The U.S. is one of only two countries that allow direct-to-consumer (DTC) advertising of pharmaceuticals, and opinions on whether doing so is a good idea are all over the place, even among doctors. Physicians complain that television ads overstate benefits and lead patients to pressure them to prescribe drugs they may not need. But they also acknowledge that the promotions can deflate the stigma of receiving treatment for some conditions, depression for example, and that is a good thing. Critics complain that drugmakers spend more on marketing than on research and development, a good soundbite in its own right, but one that is hard to verify.
Drugmakers put much more money into other forms of marketing, like detailing to doctors, and DTC advertising has been on the wane in recent years; it fell 11.5% to $3.47 billion in 2012. Still, Nielsen, which supplied the advertising numbers for this report, estimates an average of 80 drug ads air every hour of every day on American television. The top 10 pharma advertisers did spend $1.5 billion in the first 6 months of 2013, which is not exactly chump change.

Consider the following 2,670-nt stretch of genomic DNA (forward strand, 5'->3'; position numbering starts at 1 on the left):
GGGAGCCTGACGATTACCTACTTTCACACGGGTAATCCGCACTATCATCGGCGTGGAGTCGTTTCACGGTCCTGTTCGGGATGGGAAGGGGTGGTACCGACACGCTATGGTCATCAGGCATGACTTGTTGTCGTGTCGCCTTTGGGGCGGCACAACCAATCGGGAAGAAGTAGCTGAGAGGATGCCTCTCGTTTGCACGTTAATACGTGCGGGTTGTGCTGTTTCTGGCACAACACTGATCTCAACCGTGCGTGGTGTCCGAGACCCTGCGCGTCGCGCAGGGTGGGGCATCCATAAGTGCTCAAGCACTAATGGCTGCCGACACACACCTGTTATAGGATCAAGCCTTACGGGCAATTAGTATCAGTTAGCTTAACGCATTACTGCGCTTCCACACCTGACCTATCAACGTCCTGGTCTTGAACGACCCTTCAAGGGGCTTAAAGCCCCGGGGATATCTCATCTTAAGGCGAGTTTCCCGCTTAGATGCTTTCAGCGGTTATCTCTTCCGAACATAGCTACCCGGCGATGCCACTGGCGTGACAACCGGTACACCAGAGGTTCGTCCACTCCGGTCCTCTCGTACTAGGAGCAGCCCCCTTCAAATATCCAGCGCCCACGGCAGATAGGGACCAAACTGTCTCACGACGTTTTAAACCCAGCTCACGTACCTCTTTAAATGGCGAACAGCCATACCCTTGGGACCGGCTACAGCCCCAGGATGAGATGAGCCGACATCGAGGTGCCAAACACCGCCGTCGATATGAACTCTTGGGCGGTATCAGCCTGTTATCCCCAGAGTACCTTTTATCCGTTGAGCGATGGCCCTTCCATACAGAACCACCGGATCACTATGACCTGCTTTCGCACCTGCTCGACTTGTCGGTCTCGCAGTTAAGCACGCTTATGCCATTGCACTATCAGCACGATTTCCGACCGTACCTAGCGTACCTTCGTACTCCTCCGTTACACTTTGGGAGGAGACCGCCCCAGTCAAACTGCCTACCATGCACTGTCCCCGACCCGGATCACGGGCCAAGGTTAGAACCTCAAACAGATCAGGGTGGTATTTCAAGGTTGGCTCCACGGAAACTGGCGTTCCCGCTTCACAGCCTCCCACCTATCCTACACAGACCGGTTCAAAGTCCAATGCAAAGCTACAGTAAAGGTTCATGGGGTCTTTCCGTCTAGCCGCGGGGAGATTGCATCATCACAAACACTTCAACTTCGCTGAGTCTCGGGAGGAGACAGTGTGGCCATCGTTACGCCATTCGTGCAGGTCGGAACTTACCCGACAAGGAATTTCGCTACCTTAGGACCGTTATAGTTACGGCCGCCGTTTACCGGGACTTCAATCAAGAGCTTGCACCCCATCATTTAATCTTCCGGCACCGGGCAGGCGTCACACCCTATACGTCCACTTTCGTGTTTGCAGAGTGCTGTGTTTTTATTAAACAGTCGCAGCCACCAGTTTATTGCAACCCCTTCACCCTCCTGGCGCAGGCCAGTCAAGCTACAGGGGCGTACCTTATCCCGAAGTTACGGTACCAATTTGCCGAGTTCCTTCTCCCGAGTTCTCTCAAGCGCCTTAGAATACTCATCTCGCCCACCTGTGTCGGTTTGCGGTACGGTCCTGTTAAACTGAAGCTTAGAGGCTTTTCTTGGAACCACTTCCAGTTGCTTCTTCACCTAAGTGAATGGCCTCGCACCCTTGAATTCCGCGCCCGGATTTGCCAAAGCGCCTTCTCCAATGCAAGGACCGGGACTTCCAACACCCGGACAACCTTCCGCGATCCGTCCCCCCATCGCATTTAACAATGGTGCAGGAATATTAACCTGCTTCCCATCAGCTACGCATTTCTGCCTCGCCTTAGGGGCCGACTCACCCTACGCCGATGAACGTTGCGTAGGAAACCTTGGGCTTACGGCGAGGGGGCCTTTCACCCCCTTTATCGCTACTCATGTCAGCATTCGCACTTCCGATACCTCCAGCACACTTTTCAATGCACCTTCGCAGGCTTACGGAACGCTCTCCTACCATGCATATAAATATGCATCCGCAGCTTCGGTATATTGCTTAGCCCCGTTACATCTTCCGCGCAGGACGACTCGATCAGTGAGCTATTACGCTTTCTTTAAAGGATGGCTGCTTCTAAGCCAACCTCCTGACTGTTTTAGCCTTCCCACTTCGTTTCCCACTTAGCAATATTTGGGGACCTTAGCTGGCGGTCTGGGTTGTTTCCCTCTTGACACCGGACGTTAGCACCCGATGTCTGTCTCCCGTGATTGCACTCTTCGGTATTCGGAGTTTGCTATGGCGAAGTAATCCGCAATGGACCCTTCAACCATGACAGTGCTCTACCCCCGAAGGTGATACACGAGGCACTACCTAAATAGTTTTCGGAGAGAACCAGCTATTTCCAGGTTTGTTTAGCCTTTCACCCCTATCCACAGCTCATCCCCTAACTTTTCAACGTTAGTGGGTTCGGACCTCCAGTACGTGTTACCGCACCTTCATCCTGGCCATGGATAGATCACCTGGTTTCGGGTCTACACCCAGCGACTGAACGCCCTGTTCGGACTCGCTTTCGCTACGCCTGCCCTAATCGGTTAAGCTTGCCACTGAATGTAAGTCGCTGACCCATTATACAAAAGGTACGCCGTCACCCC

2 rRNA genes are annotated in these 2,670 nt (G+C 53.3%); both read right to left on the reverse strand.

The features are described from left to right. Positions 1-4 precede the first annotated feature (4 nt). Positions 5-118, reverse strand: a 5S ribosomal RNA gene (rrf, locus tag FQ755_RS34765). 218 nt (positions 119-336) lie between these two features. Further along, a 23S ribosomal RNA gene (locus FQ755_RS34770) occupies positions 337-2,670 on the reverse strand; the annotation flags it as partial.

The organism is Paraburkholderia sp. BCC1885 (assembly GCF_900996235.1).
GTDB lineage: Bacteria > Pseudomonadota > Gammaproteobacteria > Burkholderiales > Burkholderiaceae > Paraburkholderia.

Whatever your opinion, it is always fascinating to see who those top pharma advertisers are and which products they chose to push. And it can be fun to watch their ads. We present here the top 10 pharma advertisers for the first half of 2013, the most recent data available from Nielsen. We've included financial data on the top two or three products that they advertised. We also have links to the TV ads, courtesy to our readers from AdPharm, a company that tracks them for the advertising and pharmaceutical industries.
Please read the report below, then share any insights you have through the usual channels: leave a comment, send a Tweet or post a comment in our LinkedIn group. Also, check out last year's report. We would like to hear from you. -- Eric Palmer (email | Twitter)